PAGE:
The beats of resistance

April 23, 2009

Ann Coleman reviews Slingshot Hip Hop, a documentary about Arab rap artists inside Israel, Gaza and the West Bank.

THERE ARE only a handful of movies that resonate with my political consciousness. More times than not, they are more historical, showing a glimpse of the history that has been stripped away or omitted from textbooks.

Through the late 1980s and 1990s, movies like Matewan and Land and Freedom inspired me to put my own political work into a historical context and move forward with an inspirational mantra for the ups and downs of class struggle: someday, we will rebuild that kind of fightback.

What I've noticed recently is that I'm running into more and more movies that resonate with the political questions of the day, or that take historical material and show a way forward for today's struggles. In November, it was Milk, which showed the historical struggle of Harvey Milk and the gay rights struggle of the early 1970s. Its release was timed to show the failure of the campaign to stop anti-gay marriage Proposition 8 in California and a way forward for overturning the hate legislation and winning gay rights once and for all.

Gaza's PR (Palestinian Rapperz)
Gaza's PR (Palestinian Rapperz)

On April 5, I went to a screening of Slingshot Hip Hop in Cambridge, Mass. This documentary is not just your average hip-hop cultural documentary. First-time Palestinian-American filmmaker Jackie Reem Salloum spent four-and-a-half years gathering over 700 hours of footage without funding or film crews.

Covering Arab rap artists inside Israel, Gaza and the West Bank, Salloum often had to convince friends to get video cameras to the artists since Israeli officials broke or confiscated equipment upon her entry or departure from the country. Most of the footage was shot by the artists themselves.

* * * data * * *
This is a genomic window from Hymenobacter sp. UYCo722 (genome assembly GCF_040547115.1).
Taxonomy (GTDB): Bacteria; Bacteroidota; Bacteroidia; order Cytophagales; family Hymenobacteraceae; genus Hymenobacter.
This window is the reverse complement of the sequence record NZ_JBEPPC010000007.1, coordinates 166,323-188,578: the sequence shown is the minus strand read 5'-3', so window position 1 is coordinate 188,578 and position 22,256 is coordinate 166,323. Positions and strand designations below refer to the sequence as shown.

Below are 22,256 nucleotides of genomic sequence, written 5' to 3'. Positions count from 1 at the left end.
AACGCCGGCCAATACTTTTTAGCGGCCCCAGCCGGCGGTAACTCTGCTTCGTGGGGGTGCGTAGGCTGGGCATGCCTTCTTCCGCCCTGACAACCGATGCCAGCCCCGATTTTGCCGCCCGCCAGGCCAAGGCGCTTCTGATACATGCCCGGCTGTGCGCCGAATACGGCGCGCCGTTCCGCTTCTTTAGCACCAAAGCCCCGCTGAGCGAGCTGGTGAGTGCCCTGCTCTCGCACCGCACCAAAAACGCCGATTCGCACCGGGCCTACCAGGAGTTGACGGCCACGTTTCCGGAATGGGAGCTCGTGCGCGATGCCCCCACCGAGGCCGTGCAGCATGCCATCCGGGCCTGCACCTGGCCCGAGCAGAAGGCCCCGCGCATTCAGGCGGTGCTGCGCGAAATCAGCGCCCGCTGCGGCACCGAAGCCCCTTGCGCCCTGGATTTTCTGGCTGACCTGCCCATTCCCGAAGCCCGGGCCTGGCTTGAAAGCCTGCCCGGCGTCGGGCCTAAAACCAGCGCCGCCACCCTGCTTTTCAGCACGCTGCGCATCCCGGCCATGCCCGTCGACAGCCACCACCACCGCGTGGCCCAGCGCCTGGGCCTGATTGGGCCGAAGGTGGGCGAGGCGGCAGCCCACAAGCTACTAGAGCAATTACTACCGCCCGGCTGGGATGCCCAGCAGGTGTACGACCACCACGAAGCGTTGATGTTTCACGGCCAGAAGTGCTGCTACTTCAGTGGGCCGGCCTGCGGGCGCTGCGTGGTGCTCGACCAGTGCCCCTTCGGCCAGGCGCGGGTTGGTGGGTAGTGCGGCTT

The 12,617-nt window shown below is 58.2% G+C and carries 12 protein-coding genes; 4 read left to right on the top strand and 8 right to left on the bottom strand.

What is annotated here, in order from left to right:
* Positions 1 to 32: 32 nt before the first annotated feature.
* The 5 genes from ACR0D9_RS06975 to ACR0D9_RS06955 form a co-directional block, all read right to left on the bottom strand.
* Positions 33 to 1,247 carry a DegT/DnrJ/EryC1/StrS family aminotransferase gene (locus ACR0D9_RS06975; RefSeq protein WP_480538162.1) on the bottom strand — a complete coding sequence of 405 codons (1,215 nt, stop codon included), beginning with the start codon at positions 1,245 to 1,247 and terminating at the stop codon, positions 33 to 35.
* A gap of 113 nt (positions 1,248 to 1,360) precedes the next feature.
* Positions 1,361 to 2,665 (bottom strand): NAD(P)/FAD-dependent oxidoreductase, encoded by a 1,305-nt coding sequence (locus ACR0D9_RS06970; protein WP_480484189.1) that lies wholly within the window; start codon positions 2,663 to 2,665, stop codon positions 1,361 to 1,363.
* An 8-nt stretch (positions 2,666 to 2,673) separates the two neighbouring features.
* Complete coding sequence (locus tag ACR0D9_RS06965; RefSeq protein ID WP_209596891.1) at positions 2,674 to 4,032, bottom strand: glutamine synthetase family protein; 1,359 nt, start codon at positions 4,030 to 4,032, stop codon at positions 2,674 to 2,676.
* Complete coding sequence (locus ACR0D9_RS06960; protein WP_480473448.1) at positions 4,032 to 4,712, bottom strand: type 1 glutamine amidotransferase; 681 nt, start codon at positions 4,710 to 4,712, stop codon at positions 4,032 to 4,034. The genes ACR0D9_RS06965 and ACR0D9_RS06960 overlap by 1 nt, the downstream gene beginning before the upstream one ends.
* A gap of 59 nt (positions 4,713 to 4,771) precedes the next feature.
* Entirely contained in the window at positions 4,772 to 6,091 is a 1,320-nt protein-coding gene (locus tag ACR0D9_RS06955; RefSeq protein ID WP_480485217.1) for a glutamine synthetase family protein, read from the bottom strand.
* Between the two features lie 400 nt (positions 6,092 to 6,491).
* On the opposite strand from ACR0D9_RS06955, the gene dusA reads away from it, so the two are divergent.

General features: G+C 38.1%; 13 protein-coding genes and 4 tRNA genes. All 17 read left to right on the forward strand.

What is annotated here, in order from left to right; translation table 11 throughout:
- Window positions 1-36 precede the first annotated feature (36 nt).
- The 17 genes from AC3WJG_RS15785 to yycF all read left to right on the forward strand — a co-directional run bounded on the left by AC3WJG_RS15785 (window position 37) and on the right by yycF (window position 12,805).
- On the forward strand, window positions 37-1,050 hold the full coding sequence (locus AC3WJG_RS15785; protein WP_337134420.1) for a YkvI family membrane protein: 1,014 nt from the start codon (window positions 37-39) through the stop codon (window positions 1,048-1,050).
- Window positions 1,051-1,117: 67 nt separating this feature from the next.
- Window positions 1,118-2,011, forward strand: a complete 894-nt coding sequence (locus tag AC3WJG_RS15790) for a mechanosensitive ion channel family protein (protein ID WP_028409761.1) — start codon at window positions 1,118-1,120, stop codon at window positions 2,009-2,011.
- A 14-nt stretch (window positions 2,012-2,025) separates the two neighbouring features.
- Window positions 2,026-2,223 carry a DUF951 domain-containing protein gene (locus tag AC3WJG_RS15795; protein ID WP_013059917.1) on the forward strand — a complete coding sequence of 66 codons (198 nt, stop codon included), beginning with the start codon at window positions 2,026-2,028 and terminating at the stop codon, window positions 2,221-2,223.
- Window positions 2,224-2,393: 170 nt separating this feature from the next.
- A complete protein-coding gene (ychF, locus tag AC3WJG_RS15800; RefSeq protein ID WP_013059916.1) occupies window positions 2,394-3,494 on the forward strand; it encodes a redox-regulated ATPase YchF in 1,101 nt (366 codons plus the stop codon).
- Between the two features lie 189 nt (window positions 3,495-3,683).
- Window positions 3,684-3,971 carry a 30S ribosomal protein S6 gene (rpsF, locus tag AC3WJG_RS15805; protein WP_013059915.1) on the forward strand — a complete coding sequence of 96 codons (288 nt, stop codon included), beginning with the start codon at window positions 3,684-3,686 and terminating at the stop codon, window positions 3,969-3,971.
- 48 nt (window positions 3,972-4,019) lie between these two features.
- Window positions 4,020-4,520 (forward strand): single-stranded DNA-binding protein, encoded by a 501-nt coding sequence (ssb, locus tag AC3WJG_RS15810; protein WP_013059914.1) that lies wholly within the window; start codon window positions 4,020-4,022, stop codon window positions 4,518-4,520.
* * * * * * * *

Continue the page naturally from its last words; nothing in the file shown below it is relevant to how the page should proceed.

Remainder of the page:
The documentary follows "48-ers" (Arabs inside Israel) DAM, with MCs Suhell Nafar, Tamer Nafar and Mahmoud Jreri; Palestinian Rapperz (PR) from Gaza with Mohammad Al Farra and Mahmoud Fayad; and West Bank artist Mahmoud Shalabi. Undeniably, DAM broke new ground in the late 1990s by developing rap in Hebrew and Arabic inspired by African American hip hop.

The documentary addresses honestly DAM's early apolitical inspiration and aims--hip hop was cool and allowed them to escape the realities of life under Israeli occupation. In 2000, the second intifada and Israel's response changed everything. Since then, DAM have spearheaded and inspired other artists to create some of the best political hip hop in the world.

The artists included in the documentary, such as female MCs Arapeyat and Sabreena Da Witch (Abeer), cover in their music the daily struggles of the Palestinian people and the violence caused by Israeli occupation. The screening of Slingshot Hip Hop in Cambridge included a question-and-answer session with filmmaker Salloum and DAM. When asked what would bring peace to the Middle East, DAM said it best, "Our first priority must be to stop the occupation. You can end slavery, but it does not mean you have granted freedom."

The film follows the artists, their lives, and their fight to connect the struggles of Arabs inside Israel to the struggles in the West Bank and Gaza. It shows the lengths to which Israeli officials go not only to keep the people and land separated and barricaded, but also to prevent artists from performing together on the same stage.

This wasn't the first time Slingshot Hip Hop was screened in the Boston area; it opened the Palestinian Film Festival in the fall of 2008 after its premiere as a selected documentary in the 2008 Sundance Film Festival. What has changed since then is Israel's most recent brutal attack on Gaza. The Cambridge screening and sold-out concert by DAM, which were organized as a fundraiser for the Palestinian Film Festival, were packed with both seasoned Palestine solidarity activists and newly radicalizing youth.

In terms of Palestinian resistance, DAM suggests there needs to be an alternative to Hamas. At the same time, DAM also told the audience, "The thing about oppressed people is you cannot tell them how to resist. They have the right to resist. We must all support the resistance." The audience applauded and raised their fists in the air.

It was at that moment that I realized how our own solidarity work for ending the occupations of Iraq and Afghanistan and the boycott, divestment and sanctions campaign against Israeli apartheid is integral to that resistance.

Slingshot Hip Hop is now available on DVD and the soundtrack has just been released. Get copies of both.

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